There is no question that social media, sport, and mental health are all hugely prevalent in today’s society. Statistics, awareness campaigns and general browsing of each topic throws up a huge quantity of content. Yet, the link between the three is a potentially sad and dangerous one.
Here are just a few findings:
Mental Health problems account for the largest single source of disability in the UK at 23% (Faculty of Sport and Exercise Medicine UK)
Suicide continues to be the number one cause of death for men in the UK, between the ages of 15 – 35. (Office of National Statistics, 2018)
Over a 3rd of adults surveyed by YouGov in 2018 said they felt anxious or depressed because of their body image.
Exercise has a profound and lasting positive effect on the depression, anxiety, PTSD/trauma, and ADHD. (Robinson et.al. 2019)
Sport and the positive effects.
With amazing campaigns such as #liftingthelid #mentalhealthawareness #manup and #endthestigma, mental health has become an ever more accepting concept within the world of sport. The positive effects of exercise on mental health is publicised in a greater capacity and thus recognised in the mainstream of society. Doctors are even prescribing exercise over medication when it comes to certain cases of depression, anxiety, PTSD and ADHD.
There is no question that exercise and sport is fundamental in improving people’s mental and physical well-being, and personally I could not be happier to see sport participation growing at an alarming rate year on year. Not only is this good for the nation’s health, but also for the nation’s talent pool of elite level athletes.
However, unfortunately all positive actions come with their negative reactions.
The more people partaking in sport and exercise, the more social media content is created
The more content, the more susceptible you are to being exposed to a ‘picture perfect’ ideal
The more ‘perfect’ everything seems, the more mental health can be affected
Sport and the negative by-product.
Exercise and sport does come with its downfalls and this is where mental health can actually be negatively affected. Below are only some of the reasons:
Obsessive dietary and/or physical training, leading to an extreme body image.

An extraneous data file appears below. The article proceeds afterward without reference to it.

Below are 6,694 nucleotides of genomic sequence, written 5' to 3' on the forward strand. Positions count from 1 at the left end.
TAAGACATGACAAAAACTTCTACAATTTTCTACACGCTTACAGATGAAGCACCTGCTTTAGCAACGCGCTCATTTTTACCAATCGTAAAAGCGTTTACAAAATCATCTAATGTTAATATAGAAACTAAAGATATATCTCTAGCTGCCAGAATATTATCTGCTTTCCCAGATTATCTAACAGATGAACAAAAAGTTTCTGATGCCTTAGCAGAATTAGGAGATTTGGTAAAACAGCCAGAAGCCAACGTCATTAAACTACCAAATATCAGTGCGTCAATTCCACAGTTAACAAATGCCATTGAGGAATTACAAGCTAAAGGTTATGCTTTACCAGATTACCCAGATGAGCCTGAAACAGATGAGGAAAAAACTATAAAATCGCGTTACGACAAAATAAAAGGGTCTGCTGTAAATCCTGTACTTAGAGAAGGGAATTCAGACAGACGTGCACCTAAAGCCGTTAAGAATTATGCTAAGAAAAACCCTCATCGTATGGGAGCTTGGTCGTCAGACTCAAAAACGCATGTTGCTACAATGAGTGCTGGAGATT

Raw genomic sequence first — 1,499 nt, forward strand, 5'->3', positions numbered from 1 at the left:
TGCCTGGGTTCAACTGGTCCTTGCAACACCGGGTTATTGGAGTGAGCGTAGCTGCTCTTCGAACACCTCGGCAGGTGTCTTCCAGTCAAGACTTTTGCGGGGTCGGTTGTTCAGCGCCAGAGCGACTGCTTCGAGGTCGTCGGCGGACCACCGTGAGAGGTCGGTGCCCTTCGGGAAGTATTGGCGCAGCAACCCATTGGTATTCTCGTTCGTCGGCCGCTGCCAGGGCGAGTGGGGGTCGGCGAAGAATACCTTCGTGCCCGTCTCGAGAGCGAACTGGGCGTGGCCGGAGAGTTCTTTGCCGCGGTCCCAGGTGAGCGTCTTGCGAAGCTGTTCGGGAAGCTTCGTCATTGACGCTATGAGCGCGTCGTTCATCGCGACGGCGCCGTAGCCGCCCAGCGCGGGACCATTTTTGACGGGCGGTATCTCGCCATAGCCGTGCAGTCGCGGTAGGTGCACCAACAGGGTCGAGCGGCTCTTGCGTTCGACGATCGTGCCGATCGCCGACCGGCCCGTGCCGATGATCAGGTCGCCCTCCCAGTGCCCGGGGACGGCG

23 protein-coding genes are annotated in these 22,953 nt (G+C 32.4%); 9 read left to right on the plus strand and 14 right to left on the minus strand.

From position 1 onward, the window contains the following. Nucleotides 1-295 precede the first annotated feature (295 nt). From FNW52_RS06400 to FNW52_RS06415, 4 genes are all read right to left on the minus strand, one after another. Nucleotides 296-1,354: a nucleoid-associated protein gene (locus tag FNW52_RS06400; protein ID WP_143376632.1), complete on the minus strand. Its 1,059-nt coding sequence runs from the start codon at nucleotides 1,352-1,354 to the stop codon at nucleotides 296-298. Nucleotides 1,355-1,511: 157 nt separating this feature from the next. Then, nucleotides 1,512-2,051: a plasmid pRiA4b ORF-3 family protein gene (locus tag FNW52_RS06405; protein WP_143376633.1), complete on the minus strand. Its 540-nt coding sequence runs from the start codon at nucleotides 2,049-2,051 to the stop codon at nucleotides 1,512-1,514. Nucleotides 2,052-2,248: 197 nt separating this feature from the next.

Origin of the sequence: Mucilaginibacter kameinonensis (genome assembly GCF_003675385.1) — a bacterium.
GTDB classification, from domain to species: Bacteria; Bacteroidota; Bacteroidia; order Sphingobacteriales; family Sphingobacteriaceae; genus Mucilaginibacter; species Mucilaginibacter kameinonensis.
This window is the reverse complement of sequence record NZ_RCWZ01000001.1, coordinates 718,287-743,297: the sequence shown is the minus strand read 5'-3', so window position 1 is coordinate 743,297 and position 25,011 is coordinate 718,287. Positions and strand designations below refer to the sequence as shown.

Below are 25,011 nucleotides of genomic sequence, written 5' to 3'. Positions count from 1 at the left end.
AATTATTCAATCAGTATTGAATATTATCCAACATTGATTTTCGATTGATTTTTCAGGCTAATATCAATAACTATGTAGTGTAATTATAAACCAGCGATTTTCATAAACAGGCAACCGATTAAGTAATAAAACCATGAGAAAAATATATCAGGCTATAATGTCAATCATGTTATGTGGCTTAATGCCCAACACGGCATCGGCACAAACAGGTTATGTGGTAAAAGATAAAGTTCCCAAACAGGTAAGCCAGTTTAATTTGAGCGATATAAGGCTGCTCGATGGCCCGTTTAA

Depressive and/or anxious feelings due to the unobtainable image.
Stress amounts when competition is involved – can you compete and succeed?
Withdrawal from sport due to injury, commitments, affordability, etc – often leads to depression and self-awareness problems.
Professional athletes are indeed aiding in the awareness of such issues, however we still have a long way to go. Whether an athlete competes at an amateur level, the following are some reasons why it can be hard to speak up.
Athletes fear that publically opening up to mental health could negatively affect performance.
An athlete’s public image could be tainted.
They fear peer judgement and its effect on the hierarchy within a team
Being perceived as weak by competitors and peers alike.
Sponsorship deals amounting to substantial parts of an athlete’s income could be negatively affected.
Sport, its ambassadors, and the corporations thriving in the industry, all need to continue to enhance the awareness of mental health issues. Sport and exercise will hopefully continue to grow, and with it, however the unfortunate fact is that mental health will inevitably grow along side it.
What we as a society of grammers, bloggers, facebookers, tweeters, snapcahtters, etc need to accomplish is this:
Embrace a variation of body types and create aesthetically pleasing content for all
Identify and encourage the speaking out of mental health when a person needs it
Continue to grow the support structure for mental health issues
Remove the taboo of mental health in and outside of sport. A mental health issue should be treated much like a physical injury and treated as such.
Amazing work is already being done by organisations, please check them out for more information and how you can become more aware: